The wider development community acknowledges that trade integration is an important element in achieving sustained growth and poverty reduction. The emerging Aid for Trade (AfT) interlocks aid and trade into a broader pro-poor growth strategy. It provides an important framework to support this process by addressing poor people's constraints to taking up the new economic opportunities arising from expanding markets. This paper looks at what we know about the impact of trade on poverty and examines how AfT can support developing countries to maximize the inclusive growth and poverty reduction impacts of trade. It illustrates the potential role of AfT as an instrument to build capacity of poor countries to trade, to help the poor take advantage of new opportunities created, or to protect them against negative effects. It also underlines the need for coherence to ensure that developing countries use trade as an instrument of economic development.
In the last two decades, educational decentralization has been introduced into many countries. The introduction of decentralization in education seems to be an attempt to solve various educational problems in developing countries. However, there are few cases where the decentralization of the educational system has been successfully implemented. This article, at first, describes the purpose of the decentralization policy and discusses how each country decided whether or not decentralization policy should be introduced and how those who were involved with decentralization, especially teachers, were influenced by accepting the new policy. The literature review indicates that, in order to understand the realities of educational problems, we have to pay special attention to factors affecting the education system (rural communities, organization of schools, teachers, and parents). In conclusion, future research should focus on the teachers, as well as long term field studies which are necessary in order to further understand the social dynamics behind the process of decentralization.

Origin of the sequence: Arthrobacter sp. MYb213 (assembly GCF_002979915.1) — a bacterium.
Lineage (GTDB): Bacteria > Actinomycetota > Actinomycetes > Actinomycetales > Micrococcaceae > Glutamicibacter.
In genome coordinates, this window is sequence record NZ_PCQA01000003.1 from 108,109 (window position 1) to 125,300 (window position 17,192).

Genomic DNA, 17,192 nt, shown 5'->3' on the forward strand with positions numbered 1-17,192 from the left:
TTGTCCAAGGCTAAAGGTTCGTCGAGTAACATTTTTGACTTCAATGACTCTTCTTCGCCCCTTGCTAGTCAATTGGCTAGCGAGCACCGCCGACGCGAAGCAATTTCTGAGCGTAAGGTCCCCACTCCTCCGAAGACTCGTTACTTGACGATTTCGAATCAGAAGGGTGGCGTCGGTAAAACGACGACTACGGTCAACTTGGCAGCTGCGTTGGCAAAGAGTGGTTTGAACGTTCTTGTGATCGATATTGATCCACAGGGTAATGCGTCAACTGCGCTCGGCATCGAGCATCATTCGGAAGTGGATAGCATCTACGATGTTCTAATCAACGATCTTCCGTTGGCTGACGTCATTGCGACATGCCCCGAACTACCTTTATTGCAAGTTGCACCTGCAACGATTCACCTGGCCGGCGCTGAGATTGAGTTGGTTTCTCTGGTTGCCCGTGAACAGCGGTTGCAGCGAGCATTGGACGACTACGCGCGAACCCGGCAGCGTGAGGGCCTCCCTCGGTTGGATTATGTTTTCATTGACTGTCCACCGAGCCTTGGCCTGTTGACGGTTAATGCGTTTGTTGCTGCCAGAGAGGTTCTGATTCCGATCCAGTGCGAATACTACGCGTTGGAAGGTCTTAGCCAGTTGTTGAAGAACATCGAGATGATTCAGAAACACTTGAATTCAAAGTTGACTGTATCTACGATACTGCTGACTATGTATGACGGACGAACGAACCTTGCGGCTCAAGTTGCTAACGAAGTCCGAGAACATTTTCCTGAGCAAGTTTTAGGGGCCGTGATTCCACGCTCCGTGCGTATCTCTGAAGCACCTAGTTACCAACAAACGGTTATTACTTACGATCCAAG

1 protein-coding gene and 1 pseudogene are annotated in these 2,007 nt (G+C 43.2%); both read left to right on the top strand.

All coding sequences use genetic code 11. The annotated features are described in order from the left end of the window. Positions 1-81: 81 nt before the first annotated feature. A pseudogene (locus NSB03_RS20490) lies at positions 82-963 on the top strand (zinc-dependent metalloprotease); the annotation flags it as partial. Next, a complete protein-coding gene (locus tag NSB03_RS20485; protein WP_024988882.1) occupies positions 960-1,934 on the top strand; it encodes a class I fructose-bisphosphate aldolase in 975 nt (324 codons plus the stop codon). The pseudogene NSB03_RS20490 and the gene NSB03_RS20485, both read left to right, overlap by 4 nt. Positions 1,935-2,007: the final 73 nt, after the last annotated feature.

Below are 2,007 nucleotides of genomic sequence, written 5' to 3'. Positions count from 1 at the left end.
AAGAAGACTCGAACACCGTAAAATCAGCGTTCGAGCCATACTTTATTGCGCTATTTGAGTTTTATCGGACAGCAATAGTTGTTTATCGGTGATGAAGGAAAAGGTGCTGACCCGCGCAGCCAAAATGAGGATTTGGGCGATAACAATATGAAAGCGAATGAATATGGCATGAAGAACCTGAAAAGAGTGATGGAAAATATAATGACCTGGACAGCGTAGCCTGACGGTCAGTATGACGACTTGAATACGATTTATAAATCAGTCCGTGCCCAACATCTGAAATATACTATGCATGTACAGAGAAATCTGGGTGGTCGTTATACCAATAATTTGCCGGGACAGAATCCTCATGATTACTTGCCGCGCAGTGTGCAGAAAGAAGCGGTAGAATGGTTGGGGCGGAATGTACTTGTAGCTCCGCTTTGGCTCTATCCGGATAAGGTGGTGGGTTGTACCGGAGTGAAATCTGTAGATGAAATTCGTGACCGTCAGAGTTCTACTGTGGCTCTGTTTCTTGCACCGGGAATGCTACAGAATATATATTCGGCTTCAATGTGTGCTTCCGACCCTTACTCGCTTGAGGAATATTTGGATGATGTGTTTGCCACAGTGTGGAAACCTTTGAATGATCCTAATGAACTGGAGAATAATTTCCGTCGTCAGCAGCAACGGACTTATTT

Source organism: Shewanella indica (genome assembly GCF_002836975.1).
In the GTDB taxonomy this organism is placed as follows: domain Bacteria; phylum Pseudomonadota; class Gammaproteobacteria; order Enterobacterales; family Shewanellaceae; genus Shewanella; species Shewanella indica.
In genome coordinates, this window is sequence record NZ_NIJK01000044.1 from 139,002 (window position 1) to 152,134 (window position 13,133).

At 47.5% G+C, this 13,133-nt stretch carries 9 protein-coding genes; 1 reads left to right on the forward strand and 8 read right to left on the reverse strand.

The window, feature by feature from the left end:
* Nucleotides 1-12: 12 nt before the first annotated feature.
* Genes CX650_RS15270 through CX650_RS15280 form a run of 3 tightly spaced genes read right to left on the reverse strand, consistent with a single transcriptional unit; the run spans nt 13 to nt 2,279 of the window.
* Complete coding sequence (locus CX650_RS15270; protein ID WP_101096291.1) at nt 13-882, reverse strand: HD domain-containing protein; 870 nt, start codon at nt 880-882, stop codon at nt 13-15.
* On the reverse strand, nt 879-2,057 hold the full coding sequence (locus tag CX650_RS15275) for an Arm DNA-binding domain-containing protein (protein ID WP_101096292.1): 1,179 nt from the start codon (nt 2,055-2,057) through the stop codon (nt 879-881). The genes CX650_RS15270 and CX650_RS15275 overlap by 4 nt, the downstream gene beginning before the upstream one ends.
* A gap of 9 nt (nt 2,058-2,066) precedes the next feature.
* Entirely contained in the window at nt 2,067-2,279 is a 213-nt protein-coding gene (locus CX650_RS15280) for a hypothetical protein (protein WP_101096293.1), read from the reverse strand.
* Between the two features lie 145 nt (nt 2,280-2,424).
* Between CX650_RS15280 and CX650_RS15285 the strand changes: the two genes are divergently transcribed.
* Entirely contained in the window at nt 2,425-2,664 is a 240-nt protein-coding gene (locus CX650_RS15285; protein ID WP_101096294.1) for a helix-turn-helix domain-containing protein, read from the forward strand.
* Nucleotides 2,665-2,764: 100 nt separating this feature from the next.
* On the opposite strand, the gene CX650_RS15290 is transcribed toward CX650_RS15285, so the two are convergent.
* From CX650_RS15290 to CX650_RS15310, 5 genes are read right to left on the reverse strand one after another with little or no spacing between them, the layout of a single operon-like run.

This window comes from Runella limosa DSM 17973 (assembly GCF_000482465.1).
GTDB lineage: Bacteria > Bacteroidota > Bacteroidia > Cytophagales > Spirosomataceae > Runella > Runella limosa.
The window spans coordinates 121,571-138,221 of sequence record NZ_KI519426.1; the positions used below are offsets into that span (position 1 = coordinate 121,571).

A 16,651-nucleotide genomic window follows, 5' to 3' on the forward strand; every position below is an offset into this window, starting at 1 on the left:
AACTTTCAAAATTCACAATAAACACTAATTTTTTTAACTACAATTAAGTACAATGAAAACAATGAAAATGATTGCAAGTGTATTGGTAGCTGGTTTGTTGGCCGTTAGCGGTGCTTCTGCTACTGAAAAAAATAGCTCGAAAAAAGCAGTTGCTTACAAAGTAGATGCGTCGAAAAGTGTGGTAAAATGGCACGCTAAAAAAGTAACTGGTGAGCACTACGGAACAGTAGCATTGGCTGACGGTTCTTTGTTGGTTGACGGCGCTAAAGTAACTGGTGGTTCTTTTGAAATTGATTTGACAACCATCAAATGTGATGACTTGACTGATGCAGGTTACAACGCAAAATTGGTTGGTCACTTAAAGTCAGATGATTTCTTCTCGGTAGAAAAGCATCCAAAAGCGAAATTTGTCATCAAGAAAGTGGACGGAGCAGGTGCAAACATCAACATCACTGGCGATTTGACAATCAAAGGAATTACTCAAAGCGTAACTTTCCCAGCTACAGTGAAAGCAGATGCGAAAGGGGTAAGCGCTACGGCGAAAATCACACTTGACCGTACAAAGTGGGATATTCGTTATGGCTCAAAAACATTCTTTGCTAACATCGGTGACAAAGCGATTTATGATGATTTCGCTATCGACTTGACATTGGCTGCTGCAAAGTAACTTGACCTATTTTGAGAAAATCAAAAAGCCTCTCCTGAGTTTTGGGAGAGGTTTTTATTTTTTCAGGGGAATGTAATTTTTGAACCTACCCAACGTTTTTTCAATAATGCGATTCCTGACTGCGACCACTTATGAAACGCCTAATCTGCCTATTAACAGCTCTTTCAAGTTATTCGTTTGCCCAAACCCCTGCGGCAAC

In order to prevent desertification in northern and western parts of China, Ecological Resettlement programs have been introduced in many regions. The programs are designed to cope with recovery of grassland ecology in desertificated pasture areas while maintaining the farm income levels. However, few relevant economic studies have ever been conducted. This paper examines the factors of profitability of dairy production in ecological resettlement villages by comparing economic circumstances in the village with those of existing traditional dairy farms. Random sample surveys have been conducted in ecological resettlement villages and traditional dairy village in the central part of Inner Mongolia. The number of sample is 293, of which 193 are farms in ecological resettlement and 100 are traditional farms.
The results show farm incomes in ecological resettlements are substantially lower than those of traditional dairy farms. It is because of problems of design for the resettlements, as well as because of problems of the technical inefficiency of farm production in ecological resettlements. Resettlement villages do not have farmland large enough to provide feed for animals, thus production costs are higher. The technical efficiencies estimated by the stochastic production function are lower in resettlement villages. Some farmers seek off-farm employment opportunities in urban areas, but their earnings are insufficient to offset high production costs. The profitability of resettled farms could be increased by providing larger areas of land to each farm, introducing technical extension systems and implementing quality control of cows. If these conditions are fulfilled, resettled farms could earn the same level of incomes as traditional dairy farms and the origin grassland could be rehabilitated.